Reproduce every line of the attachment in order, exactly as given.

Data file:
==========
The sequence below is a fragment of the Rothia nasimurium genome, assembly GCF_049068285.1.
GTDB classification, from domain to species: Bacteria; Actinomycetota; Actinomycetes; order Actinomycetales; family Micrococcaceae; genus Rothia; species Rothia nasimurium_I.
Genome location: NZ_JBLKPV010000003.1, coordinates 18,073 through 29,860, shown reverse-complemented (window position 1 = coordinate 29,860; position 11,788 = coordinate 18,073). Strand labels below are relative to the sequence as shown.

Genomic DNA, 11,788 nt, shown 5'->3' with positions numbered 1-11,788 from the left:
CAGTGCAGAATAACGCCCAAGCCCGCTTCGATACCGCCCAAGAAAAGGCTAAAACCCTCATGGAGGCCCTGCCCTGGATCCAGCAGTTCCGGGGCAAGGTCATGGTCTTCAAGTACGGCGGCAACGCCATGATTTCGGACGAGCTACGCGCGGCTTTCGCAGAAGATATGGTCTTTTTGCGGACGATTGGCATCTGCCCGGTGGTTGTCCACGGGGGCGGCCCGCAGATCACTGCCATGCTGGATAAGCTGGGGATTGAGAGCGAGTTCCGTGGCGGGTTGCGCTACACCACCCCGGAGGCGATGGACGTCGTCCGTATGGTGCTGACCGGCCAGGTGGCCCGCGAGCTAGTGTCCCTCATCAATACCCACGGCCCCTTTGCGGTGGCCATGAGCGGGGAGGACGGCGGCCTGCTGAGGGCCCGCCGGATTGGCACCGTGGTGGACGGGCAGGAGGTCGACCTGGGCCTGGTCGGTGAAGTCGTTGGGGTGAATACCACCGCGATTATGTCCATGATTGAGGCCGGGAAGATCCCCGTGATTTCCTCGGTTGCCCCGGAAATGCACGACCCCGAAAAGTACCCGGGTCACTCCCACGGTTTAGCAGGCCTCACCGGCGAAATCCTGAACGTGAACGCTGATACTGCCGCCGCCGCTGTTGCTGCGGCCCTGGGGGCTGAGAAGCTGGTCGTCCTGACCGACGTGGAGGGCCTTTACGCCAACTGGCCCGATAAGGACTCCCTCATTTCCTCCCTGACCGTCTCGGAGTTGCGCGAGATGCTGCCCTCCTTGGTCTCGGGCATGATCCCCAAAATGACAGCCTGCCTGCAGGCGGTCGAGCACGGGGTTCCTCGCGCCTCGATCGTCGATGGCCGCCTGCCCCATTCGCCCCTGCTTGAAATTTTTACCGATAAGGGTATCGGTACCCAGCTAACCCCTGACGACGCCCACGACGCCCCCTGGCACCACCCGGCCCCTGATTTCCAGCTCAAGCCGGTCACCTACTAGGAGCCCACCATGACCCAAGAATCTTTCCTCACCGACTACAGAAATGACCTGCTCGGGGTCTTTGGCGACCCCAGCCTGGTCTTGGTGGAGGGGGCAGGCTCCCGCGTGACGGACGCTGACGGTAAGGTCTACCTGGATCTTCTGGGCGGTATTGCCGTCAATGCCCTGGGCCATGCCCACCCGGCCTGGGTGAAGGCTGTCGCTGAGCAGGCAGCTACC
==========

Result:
The sequence below is a fragment of the Rothia nasimurium genome, assembly GCF_049068285.1.
GTDB classification, from domain to species: Bacteria; Actinomycetota; Actinomycetes; order Actinomycetales; family Micrococcaceae; genus Rothia; species Rothia nasimurium_I.
Genome location: NZ_JBLKPV010000003.1, coordinates 18,073 through 29,860, shown reverse-complemented (window position 1 = coordinate 29,860; position 11,788 = coordinate 18,073). Strand labels below are relative to the sequence as shown.

Genomic DNA, 11,788 nt, shown 5'->3' with positions numbered 1-11,788 from the left:
CAGTGCAGAATAACGCCCAAGCCCGCTTCGATACCGCCCAAGAAAAGGCTAAAACCCTCATGGAGGCCCTGCCCTGGATCCAGCAGTTCCGGGGCAAGGTCATGGTCTTCAAGTACGGCGGCAACGCCATGATTTCGGACGAGCTACGCGCGGCTTTCGCAGAAGATATGGTCTTTTTGCGGACGATTGGCATCTGCCCGGTGGTTGTCCACGGGGGCGGCCCGCAGATCACTGCCATGCTGGATAAGCTGGGGATTGAGAGCGAGTTCCGTGGCGGGTTGCGCTACACCACCCCGGAGGCGATGGACGTCGTCCGTATGGTGCTGACCGGCCAGGTGGCCCGCGAGCTAGTGTCCCTCATCAATACCCACGGCCCCTTTGCGGTGGCCATGAGCGGGGAGGACGGCGGCCTGCTGAGGGCCCGCCGGATTGGCACCGTGGTGGACGGGCAGGAGGTCGACCTGGGCCTGGTCGGTGAAGTCGTTGGGGTGAATACCACCGCGATTATGTCCATGATTGAGGCCGGGAAGATCCCCGTGATTTCCTCGGTTGCCCCGGAAATGCACGACCCCGAAAAGTACCCGGGTCACTCCCACGGTTTAGCAGGCCTCACCGGCGAAATCCTGAACGTGAACGCTGATACTGCCGCCGCCGCTGTTGCTGCGGCCCTGGGGGCTGAGAAGCTGGTCGTCCTGACCGACGTGGAGGGCCTTTACGCCAACTGGCCCGATAAGGACTCCCTCATTTCCTCCCTGACCGTCTCGGAGTTGCGCGAGATGCTGCCCTCCTTGGTCTCGGGCATGATCCCCAAAATGACAGCCTGCCTGCAGGCGGTCGAGCACGGGGTTCCTCGCGCCTCGATCGTCGATGGCCGCCTGCCCCATTCGCCCCTGCTTGAAATTTTTACCGATAAGGGTATCGGTACCCAGCTAACCCCTGACGACGCCCACGACGCCCCCTGGCACCACCCGGCCCCTGATTTCCAGCTCAAGCCGGTCACCTACTAGGAGCCCACCATGACCCAAGAATCTTTCCTCACCGACTACAGAAATGACCTGCTCGGGGTCTTTGGCGACCCCAGCCTGGTCTTGGTGGAGGGGGCAGGCTCCCGCGTGACGGACGCTGACGGTAAGGTCTACCTGGATCTTCTGGGCGGTATTGCCGTCAATGCCCTGGGCCATGCCCACCCGGCCTGGGTGAAGGCTGTCGCTGAGCAGGCAGCTACC